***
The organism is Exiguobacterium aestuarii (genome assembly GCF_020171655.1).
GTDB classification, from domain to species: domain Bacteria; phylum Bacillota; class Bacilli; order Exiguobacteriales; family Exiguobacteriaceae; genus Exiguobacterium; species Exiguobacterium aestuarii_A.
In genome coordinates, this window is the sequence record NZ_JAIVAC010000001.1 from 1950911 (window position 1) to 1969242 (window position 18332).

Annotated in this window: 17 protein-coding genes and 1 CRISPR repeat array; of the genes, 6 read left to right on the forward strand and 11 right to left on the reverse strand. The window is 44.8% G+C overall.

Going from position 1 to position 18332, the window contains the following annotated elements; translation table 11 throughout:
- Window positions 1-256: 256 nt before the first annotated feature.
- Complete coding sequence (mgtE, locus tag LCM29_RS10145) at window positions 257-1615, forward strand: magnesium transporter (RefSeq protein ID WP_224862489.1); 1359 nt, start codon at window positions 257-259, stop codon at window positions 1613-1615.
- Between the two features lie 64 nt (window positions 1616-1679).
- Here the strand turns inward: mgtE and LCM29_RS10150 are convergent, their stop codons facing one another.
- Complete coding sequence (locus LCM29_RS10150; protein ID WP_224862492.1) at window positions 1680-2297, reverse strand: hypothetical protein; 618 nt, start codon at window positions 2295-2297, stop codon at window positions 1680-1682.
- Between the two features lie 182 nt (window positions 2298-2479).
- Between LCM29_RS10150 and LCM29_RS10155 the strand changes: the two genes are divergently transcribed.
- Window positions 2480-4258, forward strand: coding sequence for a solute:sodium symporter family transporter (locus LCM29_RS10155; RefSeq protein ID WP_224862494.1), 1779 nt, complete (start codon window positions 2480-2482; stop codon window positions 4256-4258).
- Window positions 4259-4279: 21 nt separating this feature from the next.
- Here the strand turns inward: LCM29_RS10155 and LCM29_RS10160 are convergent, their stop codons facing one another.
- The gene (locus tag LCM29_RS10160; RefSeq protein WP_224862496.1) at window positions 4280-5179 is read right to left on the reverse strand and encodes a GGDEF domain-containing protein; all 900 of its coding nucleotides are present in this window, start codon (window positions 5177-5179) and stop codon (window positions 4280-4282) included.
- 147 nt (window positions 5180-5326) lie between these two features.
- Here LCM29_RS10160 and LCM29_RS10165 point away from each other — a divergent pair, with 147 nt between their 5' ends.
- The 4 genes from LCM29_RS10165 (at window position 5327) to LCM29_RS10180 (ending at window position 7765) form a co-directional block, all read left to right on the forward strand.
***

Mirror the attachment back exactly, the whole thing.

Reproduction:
The organism is Exiguobacterium aestuarii (genome assembly GCF_020171655.1).
GTDB classification, from domain to species: domain Bacteria; phylum Bacillota; class Bacilli; order Exiguobacteriales; family Exiguobacteriaceae; genus Exiguobacterium; species Exiguobacterium aestuarii_A.
In genome coordinates, this window is the sequence record NZ_JAIVAC010000001.1 from 1950911 (window position 1) to 1969242 (window position 18332).

Annotated in this window: 17 protein-coding genes and 1 CRISPR repeat array; of the genes, 6 read left to right on the forward strand and 11 right to left on the reverse strand. The window is 44.8% G+C overall.

Going from position 1 to position 18332, the window contains the following annotated elements; translation table 11 throughout:
- Window positions 1-256: 256 nt before the first annotated feature.
- Complete coding sequence (mgtE, locus tag LCM29_RS10145) at window positions 257-1615, forward strand: magnesium transporter (RefSeq protein ID WP_224862489.1); 1359 nt, start codon at window positions 257-259, stop codon at window positions 1613-1615.
- Between the two features lie 64 nt (window positions 1616-1679).
- Here the strand turns inward: mgtE and LCM29_RS10150 are convergent, their stop codons facing one another.
- Complete coding sequence (locus LCM29_RS10150; protein ID WP_224862492.1) at window positions 1680-2297, reverse strand: hypothetical protein; 618 nt, start codon at window positions 2295-2297, stop codon at window positions 1680-1682.
- Between the two features lie 182 nt (window positions 2298-2479).
- Between LCM29_RS10150 and LCM29_RS10155 the strand changes: the two genes are divergently transcribed.
- Window positions 2480-4258, forward strand: coding sequence for a solute:sodium symporter family transporter (locus LCM29_RS10155; RefSeq protein ID WP_224862494.1), 1779 nt, complete (start codon window positions 2480-2482; stop codon window positions 4256-4258).
- Window positions 4259-4279: 21 nt separating this feature from the next.
- Here the strand turns inward: LCM29_RS10155 and LCM29_RS10160 are convergent, their stop codons facing one another.
- The gene (locus tag LCM29_RS10160; RefSeq protein WP_224862496.1) at window positions 4280-5179 is read right to left on the reverse strand and encodes a GGDEF domain-containing protein; all 900 of its coding nucleotides are present in this window, start codon (window positions 5177-5179) and stop codon (window positions 4280-4282) included.
- 147 nt (window positions 5180-5326) lie between these two features.
- Here LCM29_RS10160 and LCM29_RS10165 point away from each other — a divergent pair, with 147 nt between their 5' ends.
- The 4 genes from LCM29_RS10165 (at window position 5327) to LCM29_RS10180 (ending at window position 7765) form a co-directional block, all read left to right on the forward strand.